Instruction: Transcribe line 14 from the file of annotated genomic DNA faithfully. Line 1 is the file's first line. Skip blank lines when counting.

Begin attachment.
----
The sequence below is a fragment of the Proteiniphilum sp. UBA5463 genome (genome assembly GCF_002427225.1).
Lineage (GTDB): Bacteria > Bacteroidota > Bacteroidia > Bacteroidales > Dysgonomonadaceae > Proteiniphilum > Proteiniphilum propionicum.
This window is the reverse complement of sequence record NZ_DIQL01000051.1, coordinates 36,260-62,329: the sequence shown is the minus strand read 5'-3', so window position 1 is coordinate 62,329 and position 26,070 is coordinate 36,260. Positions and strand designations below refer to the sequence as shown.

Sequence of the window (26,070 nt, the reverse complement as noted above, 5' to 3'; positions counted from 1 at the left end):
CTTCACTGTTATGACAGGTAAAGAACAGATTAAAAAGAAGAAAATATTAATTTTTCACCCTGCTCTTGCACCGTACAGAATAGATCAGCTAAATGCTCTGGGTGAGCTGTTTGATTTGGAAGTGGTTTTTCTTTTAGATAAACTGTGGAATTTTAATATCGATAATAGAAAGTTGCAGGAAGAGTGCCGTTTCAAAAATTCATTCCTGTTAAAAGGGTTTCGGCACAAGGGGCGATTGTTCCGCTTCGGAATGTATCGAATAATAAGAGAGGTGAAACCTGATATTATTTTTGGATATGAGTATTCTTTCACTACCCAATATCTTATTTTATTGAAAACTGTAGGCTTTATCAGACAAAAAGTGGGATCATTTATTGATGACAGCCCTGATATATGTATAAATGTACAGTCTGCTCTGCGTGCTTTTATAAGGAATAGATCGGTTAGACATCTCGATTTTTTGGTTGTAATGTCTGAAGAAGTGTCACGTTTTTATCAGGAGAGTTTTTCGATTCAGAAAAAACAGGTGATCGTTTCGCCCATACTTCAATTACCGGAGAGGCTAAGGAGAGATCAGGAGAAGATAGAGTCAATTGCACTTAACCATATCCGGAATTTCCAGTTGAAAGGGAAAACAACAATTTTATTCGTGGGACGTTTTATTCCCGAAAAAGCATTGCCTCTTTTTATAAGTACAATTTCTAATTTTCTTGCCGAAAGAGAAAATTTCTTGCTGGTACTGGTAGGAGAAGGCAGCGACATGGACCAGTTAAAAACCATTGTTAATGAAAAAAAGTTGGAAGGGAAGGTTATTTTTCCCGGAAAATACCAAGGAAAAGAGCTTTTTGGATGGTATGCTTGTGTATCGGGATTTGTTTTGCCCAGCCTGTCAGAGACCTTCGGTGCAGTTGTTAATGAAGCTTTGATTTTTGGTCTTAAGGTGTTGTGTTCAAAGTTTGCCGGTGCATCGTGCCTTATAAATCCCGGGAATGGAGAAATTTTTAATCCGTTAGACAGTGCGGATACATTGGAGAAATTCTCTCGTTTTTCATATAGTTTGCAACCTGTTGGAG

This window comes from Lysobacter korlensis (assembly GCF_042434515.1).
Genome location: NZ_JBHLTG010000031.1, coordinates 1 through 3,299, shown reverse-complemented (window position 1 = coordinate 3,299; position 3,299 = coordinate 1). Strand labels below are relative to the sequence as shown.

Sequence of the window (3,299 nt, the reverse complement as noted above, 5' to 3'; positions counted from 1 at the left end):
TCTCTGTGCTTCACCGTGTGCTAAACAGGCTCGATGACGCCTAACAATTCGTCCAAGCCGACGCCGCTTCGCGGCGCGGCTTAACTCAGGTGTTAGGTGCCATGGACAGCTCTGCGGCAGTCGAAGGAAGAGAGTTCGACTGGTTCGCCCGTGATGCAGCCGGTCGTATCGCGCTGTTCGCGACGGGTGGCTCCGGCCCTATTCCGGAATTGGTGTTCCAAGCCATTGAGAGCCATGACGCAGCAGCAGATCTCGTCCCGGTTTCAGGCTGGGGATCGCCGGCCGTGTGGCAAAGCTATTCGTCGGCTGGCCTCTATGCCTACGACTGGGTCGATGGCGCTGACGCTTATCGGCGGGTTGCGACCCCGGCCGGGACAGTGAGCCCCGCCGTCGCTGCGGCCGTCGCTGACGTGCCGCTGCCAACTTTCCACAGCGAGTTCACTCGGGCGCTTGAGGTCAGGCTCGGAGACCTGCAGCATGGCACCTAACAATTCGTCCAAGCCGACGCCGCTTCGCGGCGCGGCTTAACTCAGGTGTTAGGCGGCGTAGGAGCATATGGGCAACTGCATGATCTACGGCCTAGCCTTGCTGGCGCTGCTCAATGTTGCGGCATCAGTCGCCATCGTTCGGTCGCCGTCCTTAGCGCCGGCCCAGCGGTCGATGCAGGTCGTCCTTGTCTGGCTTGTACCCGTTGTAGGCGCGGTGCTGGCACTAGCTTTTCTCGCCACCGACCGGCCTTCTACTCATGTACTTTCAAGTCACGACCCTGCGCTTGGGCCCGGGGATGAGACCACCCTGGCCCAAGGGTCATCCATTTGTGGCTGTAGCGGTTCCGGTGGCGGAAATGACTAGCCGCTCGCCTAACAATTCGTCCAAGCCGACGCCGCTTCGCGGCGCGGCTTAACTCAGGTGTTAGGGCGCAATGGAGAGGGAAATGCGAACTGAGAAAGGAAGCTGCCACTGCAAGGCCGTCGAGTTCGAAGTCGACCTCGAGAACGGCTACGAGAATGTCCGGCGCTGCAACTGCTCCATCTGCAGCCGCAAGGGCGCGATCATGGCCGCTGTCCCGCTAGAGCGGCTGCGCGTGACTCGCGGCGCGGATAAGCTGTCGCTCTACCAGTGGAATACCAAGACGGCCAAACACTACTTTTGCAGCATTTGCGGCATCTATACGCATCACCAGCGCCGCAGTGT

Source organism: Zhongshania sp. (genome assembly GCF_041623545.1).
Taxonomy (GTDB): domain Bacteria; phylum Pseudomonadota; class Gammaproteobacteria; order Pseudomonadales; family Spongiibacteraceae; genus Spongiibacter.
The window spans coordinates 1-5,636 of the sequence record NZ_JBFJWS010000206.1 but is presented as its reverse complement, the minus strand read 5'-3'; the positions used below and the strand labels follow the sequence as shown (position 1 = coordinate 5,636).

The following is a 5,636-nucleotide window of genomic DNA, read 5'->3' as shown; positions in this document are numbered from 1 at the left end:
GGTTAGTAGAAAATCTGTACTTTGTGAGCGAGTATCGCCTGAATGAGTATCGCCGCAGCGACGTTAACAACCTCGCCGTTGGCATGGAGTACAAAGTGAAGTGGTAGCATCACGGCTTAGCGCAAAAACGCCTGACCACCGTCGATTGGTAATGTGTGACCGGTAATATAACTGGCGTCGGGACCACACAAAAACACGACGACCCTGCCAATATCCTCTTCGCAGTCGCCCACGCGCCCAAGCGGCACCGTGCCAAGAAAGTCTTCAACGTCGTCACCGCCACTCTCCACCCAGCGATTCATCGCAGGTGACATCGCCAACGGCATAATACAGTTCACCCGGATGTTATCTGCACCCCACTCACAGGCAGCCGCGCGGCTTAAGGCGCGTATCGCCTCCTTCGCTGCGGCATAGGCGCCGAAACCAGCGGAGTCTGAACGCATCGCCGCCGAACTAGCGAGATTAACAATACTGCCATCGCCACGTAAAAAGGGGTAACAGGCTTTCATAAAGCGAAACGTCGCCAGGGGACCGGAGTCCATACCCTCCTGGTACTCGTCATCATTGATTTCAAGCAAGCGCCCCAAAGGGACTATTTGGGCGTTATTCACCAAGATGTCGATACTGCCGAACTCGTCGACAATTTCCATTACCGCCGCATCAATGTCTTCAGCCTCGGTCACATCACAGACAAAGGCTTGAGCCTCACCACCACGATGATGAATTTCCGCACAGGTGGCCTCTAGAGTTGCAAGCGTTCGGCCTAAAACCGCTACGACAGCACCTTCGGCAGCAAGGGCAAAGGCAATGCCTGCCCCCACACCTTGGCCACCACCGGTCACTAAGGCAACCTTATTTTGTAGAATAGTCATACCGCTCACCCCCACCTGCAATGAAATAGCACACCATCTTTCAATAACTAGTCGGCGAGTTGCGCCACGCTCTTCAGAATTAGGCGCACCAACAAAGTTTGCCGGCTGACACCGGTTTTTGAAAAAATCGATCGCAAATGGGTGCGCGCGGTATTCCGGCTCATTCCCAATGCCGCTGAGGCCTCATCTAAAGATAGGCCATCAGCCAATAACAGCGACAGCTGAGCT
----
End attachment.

GGTTAGTAGAAAATCTGTACTTTGTGAGCGAGTATCGCCTGAATGAGTATCGCCGCAGCGACGTTAACAACCTCGCCGTTGGCATGGAGTACAAAGTGAAGTGGTAGCATCACGGCTTAGCGCAAAAACGCCTGACCACCGTCGATTGGTAATGTGTGACCGGTAATATAACTGGCGTCGGGACCACACAAAAACACGACGACCCTGCCAATATCCTCTTCGCAGTCGCCCACGCGCCCAAGCGGCACCGTGCCAAGAAAGTCTTCAACGTCGTCACCGCCACTCTCCACCCAGCGATTCATCGCAGGTGACATCGCCAACGGCATAATACAGTTCACCCGGATGTTATCTGCACCCCACTCACAGGCAGCCGCGCGGCTTAAGGCGCGTATCGCCTCCTTCGCTGCGGCATAGGCGCCGAAACCAGCGGAGTCTGAACGCATCGCCGCCGAACTAGCGAGATTAACAATACTGCCATCGCCACGTAAAAAGGGGTAACAGGCTTTCATAAAGCGAAACGTCGCCAGGGGACCGGAGTCCATACCCTCCTGGTACTCGTCATCATTGATTTCAAGCAAGCGCCCCAAAGGGACTATTTGGGCGTTATTCACCAAGATGTCGATACTGCCGAACTCGTCGACAATTTCCATTACCGCCGCATCAATGTCTTCAGCCTCGGTCACATCACAGACAAAGGCTTGAGCCTCACCACCACGATGATGAATTTCCGCACAGGTGGCCTCTAGAGTTGCAAGCGTTCGGCCTAAAACCGCTACGACAGCACCTTCGGCAGCAAGGGCAAAGGCAATGCCTGCCCCCACACCTTGGCCACCACCGGTCACTAAGGCAACCTTATTTTGTAGAATAGTCATACCGCTCACCCCCACCTGCAATGAAATAGCACACCATCTTTCAATAACTAGTCGGCGAGTTGCGCCACGCTCTTCAGAATTAGGCGCACCAACAAAGTTTGCCGGCTGACACCGGTTTTTGAAAAAATCGATCGCAAATGGGTGCGCGCGGTATTCCGGCTCATTCCCAATGCCGCTGAGGCCTCATCTAAAGATAGGCCATCAGCCAATAACAGCGACAGCTGAGCT